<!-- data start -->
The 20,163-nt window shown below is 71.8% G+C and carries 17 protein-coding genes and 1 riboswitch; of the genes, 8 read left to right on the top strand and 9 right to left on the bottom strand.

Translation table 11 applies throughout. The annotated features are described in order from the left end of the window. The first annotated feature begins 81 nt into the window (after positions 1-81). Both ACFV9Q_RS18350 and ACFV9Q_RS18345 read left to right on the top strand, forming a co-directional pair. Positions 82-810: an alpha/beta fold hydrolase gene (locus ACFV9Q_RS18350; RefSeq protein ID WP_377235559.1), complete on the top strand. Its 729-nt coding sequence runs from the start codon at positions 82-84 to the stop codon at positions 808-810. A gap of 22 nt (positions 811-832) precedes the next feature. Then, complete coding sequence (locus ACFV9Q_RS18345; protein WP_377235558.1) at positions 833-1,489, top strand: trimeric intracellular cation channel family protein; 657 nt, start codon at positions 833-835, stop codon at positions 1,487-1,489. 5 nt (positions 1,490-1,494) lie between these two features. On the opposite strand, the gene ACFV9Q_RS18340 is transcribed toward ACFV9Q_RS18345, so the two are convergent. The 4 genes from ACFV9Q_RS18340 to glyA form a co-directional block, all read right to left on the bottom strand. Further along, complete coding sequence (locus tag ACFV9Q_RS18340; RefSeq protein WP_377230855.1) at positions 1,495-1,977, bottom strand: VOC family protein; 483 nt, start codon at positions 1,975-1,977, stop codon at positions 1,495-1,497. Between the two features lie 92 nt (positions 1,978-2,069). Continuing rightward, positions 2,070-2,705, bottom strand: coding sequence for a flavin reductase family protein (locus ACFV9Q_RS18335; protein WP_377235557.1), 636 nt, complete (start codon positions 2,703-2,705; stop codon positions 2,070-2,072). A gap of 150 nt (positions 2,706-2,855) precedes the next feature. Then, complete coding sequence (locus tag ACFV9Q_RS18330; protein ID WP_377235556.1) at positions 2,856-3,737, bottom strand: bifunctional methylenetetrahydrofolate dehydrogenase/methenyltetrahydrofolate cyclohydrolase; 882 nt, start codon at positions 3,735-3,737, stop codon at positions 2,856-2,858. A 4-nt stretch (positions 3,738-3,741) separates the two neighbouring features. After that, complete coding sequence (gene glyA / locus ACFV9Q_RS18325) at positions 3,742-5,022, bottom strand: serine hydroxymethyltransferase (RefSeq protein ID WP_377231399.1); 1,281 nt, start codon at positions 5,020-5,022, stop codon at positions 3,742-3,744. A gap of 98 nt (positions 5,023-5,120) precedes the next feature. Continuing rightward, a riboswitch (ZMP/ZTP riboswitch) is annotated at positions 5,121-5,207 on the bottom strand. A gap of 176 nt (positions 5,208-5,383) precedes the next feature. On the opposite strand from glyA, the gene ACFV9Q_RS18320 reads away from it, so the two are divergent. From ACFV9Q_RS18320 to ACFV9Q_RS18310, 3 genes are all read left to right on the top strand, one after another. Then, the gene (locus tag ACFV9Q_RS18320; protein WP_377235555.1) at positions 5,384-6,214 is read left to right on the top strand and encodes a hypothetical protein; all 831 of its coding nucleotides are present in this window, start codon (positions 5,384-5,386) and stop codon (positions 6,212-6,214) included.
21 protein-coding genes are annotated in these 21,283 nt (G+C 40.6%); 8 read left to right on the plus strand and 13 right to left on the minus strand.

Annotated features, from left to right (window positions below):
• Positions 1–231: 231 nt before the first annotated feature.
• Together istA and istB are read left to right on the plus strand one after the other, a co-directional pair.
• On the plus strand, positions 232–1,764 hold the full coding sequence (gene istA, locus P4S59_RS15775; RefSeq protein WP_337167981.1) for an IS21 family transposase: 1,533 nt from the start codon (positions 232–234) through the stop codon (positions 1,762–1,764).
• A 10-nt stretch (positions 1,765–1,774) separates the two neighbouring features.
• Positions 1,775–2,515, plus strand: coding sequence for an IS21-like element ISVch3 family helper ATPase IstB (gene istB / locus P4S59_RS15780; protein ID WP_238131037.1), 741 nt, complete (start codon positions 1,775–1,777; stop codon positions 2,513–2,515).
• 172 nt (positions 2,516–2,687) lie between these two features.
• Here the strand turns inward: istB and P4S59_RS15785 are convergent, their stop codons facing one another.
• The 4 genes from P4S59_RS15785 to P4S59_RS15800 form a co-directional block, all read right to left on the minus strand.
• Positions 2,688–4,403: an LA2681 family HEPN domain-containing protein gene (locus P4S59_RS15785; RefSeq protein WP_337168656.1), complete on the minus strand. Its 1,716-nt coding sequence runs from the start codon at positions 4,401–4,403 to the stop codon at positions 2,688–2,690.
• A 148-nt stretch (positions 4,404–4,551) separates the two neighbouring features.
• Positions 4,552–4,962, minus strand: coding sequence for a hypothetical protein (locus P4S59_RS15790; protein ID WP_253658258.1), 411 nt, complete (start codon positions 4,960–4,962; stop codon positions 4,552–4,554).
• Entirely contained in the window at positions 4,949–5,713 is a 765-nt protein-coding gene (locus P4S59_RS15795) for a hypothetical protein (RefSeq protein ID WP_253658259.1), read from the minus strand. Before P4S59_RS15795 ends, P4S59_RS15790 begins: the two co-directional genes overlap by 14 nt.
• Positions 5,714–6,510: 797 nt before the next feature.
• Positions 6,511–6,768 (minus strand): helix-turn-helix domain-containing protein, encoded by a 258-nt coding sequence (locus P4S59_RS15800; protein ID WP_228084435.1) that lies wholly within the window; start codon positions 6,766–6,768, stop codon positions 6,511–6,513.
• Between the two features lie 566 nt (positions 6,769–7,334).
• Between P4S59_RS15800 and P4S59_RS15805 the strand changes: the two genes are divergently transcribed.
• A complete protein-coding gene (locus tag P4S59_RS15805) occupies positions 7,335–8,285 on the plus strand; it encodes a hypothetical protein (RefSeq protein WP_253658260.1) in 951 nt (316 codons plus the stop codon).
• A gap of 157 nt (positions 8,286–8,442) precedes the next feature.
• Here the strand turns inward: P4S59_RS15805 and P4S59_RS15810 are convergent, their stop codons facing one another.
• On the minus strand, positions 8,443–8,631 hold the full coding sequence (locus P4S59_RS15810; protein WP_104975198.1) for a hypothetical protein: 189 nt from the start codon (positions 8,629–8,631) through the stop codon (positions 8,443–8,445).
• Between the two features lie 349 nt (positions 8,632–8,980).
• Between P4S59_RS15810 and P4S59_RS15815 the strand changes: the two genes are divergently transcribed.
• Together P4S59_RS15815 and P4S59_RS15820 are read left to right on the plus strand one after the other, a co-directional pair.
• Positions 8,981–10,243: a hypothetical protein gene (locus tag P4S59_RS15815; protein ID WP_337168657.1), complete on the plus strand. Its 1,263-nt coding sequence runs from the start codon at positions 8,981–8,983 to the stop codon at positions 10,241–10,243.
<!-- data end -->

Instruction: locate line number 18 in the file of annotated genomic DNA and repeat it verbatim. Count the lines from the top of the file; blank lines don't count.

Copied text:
• Positions 6,511–6,768 (minus strand): helix-turn-helix domain-containing protein, encoded by a 258-nt coding sequence (locus P4S59_RS15800; protein ID WP_228084435.1) that lies wholly within the window; start codon positions 6,766–6,768, stop codon positions 6,511–6,513.